This article is more than 1 year old

Remain in the EU and help me snoop on the world, says Theresa May

Home Sec suggests leaving the Tory-drafted ECHR instead

Brexit would harm the UK's snooping apparatus, Home Secretary Theresa May argued in a speech today, suggesting we probably ought to leave the European Convention on Human Rights (ECHR) instead.

Speaking at the Institute of Mechanical Engineers this morning, the snooping-obsessed Home Secretary presented the many surveillance benefits that the European Union provides to Blighty's security efforts as one of the main reasons for remaining in the EU.

Blighty currently trades its citizens' data with other countries in return for accessing other nations' through subscriptions to the European Criminal Records Information System, as well as sharing them through the network of Financial Intelligence Units, the Prisoner Transfer Framework, the SIS II, Joint Investigation Teams, and to Prüm.

May said these are "all agreements that enable law enforcement agencies to co-operate and share information with one another in the fight against cross-border crime and terrorism."

She added these agreements help the UK "to turn foreign criminals away at the border, prevent money laundering by terrorists and criminals, get foreign criminals out of our prisons and back to their home countries, investigate cases that cross borders, and share forensic data like DNA and fingerprinting much more quickly."

Striking down the arguments that Britain was too small to cope outside the EU as “nonsense”, May stated that "we are the fifth biggest economy in the world, we are growing faster than any economy in the G7, and we attract nearly a fifth of all foreign investment in the EU."

While publicly presenting herself as a committed remainiac, May stated that "the case for remaining a signatory of the European Convention on Human Rights – which means Britain is subject to the jurisdiction of the European Court of Human Rights – is not clear."

The ECHR was principally drafted by a former British Home Secretary and Tory MP, Sir David Maxwell-Fyfe, who had been one of the prosecutors at the Nuremberg Trials. Under both the ECHR and the EU's laws, Britain's snooping powers have been found to be unlawful.

May also dismissed US president Barack Obama's suggestion that Britain would be left sucking at America's hind tit if it left the EU:

If we were not members of the European Union, of course we would still have our relationship with America. We would still be part of the Five Eyes, the closest international intelligence-sharing arrangement in the world. We would still have our first-rate security and intelligence agencies. We would still share intelligence about terrorism and crime with our European allies, and they would do the same with us.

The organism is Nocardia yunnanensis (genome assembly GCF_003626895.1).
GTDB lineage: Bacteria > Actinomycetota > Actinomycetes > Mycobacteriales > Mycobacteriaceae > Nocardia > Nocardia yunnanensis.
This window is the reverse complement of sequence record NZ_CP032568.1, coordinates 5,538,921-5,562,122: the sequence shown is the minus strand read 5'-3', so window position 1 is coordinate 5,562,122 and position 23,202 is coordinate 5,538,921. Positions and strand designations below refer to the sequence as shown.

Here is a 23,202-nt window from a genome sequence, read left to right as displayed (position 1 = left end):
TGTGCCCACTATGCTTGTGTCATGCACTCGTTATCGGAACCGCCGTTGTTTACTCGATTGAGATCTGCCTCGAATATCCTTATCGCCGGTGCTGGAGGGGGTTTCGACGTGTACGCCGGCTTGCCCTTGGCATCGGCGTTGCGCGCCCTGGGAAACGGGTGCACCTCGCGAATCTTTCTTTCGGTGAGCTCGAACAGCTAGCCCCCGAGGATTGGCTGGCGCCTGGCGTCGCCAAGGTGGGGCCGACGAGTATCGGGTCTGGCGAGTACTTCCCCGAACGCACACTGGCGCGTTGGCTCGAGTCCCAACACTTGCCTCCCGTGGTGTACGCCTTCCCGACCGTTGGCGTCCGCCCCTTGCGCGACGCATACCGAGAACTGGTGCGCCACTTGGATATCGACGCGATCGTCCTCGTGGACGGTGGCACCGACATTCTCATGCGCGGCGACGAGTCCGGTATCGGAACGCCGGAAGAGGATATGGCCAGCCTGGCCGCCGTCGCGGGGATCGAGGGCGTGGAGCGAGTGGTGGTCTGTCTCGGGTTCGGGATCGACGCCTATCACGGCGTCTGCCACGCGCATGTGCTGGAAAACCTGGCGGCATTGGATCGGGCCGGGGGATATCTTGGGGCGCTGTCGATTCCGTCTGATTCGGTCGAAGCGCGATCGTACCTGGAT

May did not mention any security concerns she had which may arise from police in less savoury member states having access to Britons' DNA records, or Passenger Name Records, or the European Arrest Warrant, which she stated were "worthwhile because they are not about grandiose state-building and integration but because they enable practical co-operation and information sharing."

In the last year, we have been able to check the criminal records of foreign nationals more than 100,000 times. Checks such as these mean we have been able to deport more than 3,000 European nationals who posed a threat to the public. The police will soon be able to check DNA records for EU nationals in just 15 minutes. Under the old system it took 143 days. Last year, the French used information exchanged through the Prüm agreement to locate one of the suspected perpetrators of the November attacks in Paris.

The Register has asked both the Home Office and the Foreign and Commonwealth Office whether any numbers were kept on how often such checks have been carried out on Britons. Neither office was able to confirm that such information was kept, but are looking into it. ®

More about


Send us news

Other stories you might like